On Twitter Celebrities & Brands Still Matter

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One of the most disruptive aspects of Twitter as a communications medium is that it allows anyone to instantly publish and distribute information to potentially thousands or even millions of people — something that seems inherently democratic, particularly when it is used by protesters and revolutionaries in Egypt and elsewhere. A new study looking at how information is propagated through Twitter, however, shows that a relatively small group of celebrities, organizations and media outlets are still responsible for most of the content on the network.

The study, which was published by a group of researchers at Yahoo Labs and a colleague from Cornell University (PDF link), looked at the “follower graph” or connections between about 42 million users who were on Twitter as of July 2009. This is the same snapshot of the service that researcher Haewoon Kwak and his team used in research published last year, which came to the conclusion that Twitter is much more like an information-distribution network — that is, a media entity — than it is a social network, a point we have also tried to make here at GigaOM on a number of occasions.

The Yahoo researchers used Twitter lists to find those users who were most followed, and then classified those “elite” users into four groups: media, celebrities, organizations and bloggers. Looking at the flow of information from those individuals to other “ordinary” users of Twitter, the research team concluded that about 50 percent of all the information that gets passed around on the network comes from just 20,000 elite sources — that is, media outlets, organizations, celebrities and bloggers (coincidentally, Time magazine just published a list of top 140 Twitter feeds). As the report put it:

In spite of this fragmentation, it remains the case that 20K elite users, comprising less than 0.05% of the user population, attracts almost 50% of all attention within Twitter. Even if the media has lost attention relative to other elites, information flows have not become egalitarian by any means.

This conclusion isn’t really that surprising. Like any other network, Twitter is subject to the kind of “power law” distribution that others have described in social and information theory, in which those who have a high profile for some reason — because they are celebrities, because they are connected to those who wield some influence or power, or because they have a strong brand identity developed elsewhere — are more likely to have disproportionate amounts of influence. This is a kind of “rich get richer” principle.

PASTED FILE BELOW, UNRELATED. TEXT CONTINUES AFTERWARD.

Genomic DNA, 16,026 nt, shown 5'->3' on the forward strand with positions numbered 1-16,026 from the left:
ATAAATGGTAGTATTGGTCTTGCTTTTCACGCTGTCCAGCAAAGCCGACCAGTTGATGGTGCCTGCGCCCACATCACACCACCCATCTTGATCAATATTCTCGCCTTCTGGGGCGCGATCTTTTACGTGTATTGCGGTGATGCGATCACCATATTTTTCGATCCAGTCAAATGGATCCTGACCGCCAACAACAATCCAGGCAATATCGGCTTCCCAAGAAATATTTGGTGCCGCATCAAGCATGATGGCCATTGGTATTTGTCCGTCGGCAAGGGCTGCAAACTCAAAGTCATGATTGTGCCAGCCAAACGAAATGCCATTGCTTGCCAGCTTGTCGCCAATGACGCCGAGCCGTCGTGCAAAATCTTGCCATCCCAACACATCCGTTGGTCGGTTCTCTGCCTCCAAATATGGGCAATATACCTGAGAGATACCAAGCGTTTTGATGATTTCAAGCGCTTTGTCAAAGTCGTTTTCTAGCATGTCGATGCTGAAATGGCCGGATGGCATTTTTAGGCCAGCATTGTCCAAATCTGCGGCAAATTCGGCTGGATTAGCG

The upshot of that for Twitter is that yes, Charlie Sheen and Ashton Kutcher are going to get lots of followers, and sources such as the New York Times and the Washington Post are going to have their links re-tweeted a lot. But the study also points out that Twitter reinforces the concept of a two-step information flow — in other words, content doesn’t just move from “elite” sources directly to thousands or hundreds of thousands of ordinary users. Instead, it relies on intermediaries to pass it along: namely, all of the non-elite but still influential users who re-tweet and link. Media blogger Anna Tarkov described this process as “pollinating” in a recent post, and that’s a good way of looking at it.

So while they may not have completely democratized the way that information is distributed, Twitter and other social media have expanded and amplified it in ground-breaking ways, as shown by the events in Tunisia and Egypt and Libya. Having a majority of the content come from just 20,000 elite users may not sound all that diversified, but it’s arguably a lot broader than the media sphere was before the web and publishing tools like blogs and Twitter came along.

For media outlets like the New York Times, the Yahoo study reinforces how important it is to consider these new kinds of information flows when implementing things like pay walls and subscription plans around content — sources like the Times may carry a lot of influence, but they still rely on thousands of non-elite followers to spread their content around, and they ignore that at their own peril.

Post and thumbnail photos courtesy of Flickr user Luc Legay

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